There is a lot of information circling around about the effects of ageing – it isn’t a mystery. – the key is in accepting it with grace. Realising the truth in what one elderly neighbour once said to me, that ‘getting old wasn’t for wimps.’ This from an indomitable woman who was undergoing hip replacement, had already had knee replacement and was battling the effects of Parkinson’s disease – no, this woman was no wimp.
But I have come to realise that ageing isn’t just about bionic joints, tena lady products and false teeth – there is a psychological and emotional element to it, that no one seems to talk about nor as with myself (or my friends) appear to be prepared for.
Recently I have been having an ongoing conversation with a dear friend – she has been struggling to raise a new online business and despite the fact she had appointed herself a business coach to help motivate and organise her – she was struggling. But not in all the usual business orientated ways – and this wasn’t something her coach had addressed with previous clients, in fact she was hard pressed to understand the issues my friend was battling. I however, felt deeply connected with my friends’ woes – I understood her issues first hand.
My friend is complaining about finding it hard to feel motivated because she feels at 55 she has far more yesterdays behind her than she has tomorrows to play with and whilst that might seem obvious numeric logic – the key is, it is that actual moment when your ever shortening future really becomes a reality to you, it’s like having a blinding wake up call.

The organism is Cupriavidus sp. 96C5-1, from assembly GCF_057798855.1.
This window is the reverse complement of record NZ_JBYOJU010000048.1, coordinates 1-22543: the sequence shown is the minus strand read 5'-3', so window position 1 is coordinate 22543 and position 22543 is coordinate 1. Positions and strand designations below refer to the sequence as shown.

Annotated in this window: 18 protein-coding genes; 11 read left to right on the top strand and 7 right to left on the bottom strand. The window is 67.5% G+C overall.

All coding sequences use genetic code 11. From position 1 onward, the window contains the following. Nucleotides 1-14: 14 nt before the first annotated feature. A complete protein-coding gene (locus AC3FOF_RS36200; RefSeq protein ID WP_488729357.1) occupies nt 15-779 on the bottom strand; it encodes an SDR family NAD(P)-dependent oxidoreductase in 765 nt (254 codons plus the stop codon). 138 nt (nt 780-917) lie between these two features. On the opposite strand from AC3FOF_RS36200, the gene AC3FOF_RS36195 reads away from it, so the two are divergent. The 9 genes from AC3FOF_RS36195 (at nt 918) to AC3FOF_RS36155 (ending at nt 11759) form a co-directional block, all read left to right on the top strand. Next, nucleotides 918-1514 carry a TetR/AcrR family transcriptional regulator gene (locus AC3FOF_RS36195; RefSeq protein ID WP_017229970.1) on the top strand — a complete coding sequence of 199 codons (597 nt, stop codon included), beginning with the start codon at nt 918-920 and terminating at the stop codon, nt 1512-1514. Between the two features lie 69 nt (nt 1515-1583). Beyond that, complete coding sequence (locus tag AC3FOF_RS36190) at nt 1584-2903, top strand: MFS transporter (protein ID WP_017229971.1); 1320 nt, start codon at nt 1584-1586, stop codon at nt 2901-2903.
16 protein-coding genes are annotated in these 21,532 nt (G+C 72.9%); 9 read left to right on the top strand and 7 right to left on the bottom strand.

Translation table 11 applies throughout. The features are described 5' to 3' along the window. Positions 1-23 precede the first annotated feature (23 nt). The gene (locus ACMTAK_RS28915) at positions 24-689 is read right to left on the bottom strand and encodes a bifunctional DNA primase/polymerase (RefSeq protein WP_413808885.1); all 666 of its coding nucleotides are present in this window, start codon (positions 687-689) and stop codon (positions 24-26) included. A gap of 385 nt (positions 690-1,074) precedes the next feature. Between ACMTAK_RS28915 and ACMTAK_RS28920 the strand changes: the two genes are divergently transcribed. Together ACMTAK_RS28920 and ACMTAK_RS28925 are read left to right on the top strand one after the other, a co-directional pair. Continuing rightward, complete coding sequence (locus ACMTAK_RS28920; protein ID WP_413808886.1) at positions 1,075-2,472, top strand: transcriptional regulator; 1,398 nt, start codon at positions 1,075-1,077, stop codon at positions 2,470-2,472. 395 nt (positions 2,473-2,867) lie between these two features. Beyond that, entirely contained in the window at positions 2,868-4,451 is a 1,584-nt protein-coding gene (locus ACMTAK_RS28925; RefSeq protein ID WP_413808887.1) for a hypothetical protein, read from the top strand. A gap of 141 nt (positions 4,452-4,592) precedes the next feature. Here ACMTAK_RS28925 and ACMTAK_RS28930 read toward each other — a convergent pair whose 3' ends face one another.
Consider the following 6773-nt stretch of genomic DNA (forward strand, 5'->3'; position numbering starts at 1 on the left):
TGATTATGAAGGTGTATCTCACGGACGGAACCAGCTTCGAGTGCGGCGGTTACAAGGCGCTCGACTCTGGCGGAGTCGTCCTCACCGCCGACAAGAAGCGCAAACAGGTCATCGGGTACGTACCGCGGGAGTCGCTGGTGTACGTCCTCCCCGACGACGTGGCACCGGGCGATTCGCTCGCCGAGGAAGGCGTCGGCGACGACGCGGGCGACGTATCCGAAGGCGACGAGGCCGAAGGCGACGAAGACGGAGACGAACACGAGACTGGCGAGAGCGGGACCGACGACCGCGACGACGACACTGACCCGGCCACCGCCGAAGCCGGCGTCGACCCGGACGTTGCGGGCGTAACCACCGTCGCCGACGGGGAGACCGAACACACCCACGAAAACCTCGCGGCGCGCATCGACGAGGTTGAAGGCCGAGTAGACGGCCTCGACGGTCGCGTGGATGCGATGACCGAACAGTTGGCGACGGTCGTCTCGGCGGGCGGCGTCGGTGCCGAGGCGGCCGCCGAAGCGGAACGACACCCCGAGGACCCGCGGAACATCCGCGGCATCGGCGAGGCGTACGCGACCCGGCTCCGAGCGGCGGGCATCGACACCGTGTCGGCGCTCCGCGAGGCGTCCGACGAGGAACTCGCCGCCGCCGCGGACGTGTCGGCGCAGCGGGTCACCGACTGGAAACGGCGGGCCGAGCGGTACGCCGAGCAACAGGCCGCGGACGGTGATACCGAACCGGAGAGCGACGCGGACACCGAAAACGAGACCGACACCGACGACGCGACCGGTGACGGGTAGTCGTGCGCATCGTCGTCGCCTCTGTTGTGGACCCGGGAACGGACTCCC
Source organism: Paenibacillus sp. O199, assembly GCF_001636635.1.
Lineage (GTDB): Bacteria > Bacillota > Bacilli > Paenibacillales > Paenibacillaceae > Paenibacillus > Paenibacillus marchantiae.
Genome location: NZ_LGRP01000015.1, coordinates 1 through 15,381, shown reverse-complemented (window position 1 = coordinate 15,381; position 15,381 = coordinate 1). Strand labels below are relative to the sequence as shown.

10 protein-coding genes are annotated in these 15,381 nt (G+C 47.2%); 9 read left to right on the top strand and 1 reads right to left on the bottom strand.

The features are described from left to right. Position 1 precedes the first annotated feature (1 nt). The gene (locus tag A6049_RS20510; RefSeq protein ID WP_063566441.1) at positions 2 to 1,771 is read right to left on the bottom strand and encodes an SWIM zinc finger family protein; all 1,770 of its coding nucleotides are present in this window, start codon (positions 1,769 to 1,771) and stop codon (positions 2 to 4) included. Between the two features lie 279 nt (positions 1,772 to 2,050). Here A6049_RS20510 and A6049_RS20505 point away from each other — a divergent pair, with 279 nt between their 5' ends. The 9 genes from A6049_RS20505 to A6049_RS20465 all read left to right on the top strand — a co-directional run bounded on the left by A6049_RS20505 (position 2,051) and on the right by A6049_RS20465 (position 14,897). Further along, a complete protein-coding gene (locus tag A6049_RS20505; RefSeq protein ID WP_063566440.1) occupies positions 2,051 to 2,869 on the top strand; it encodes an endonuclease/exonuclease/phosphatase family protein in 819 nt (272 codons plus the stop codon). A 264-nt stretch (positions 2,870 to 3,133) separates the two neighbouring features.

Suddenly you wistfully look back over all those opportunities that slipped away, those wasted projects and the disgraceful wasted time you have squandered because it seemed that there was ‘always tomorrow’,
The fact is, that whilst women’s magazines can claim that 50 is the new 30 – once you get passed the big 5-0, you start to creep toward the bigger 6-0 and the door is wide open for reflection on what has been; regrets start to filter in and panic bubbles up that there is little room to manouvre in this shortened future line.
It isn’t that this becomes an enormous preoccupation, but it quietly nibbles at the edges of your consciousness – and it becomes something to dwell on. I should have done that differently or I ought not to have done that or why did I waste time.
What has struck me and my good friend is that whilst we are well aware of the mid life crisis – we weren’t expecting this emotional crisis that seems to have started as a gentle swell of uncertainty and become a tsunami of regrets and anxiety.
I personally have come to the conclusion that reviewing my past and regretting decisions is pretty pointless and have suggested my pal take the same view- a bit like a history book, the story can’t be rewritten.
In terms of my future, well yes I can’t deny the clock is ticking fast, and having grandiose plans and schemes like I did when I was 20, may well be a dream to far – I don’t like it, I would dearly love to wind my clock back, give myself a few extra precious years to play with – but that is silly. Better still is coming to terms with my life, making the most of my time now, enjoying the here and now.
A bit new agey perhaps, but there is no point in panicking life is suddenly too short, no point in over planning a future I can’t possibly deliver on – the key, is having joy in my here and now and live it to the max.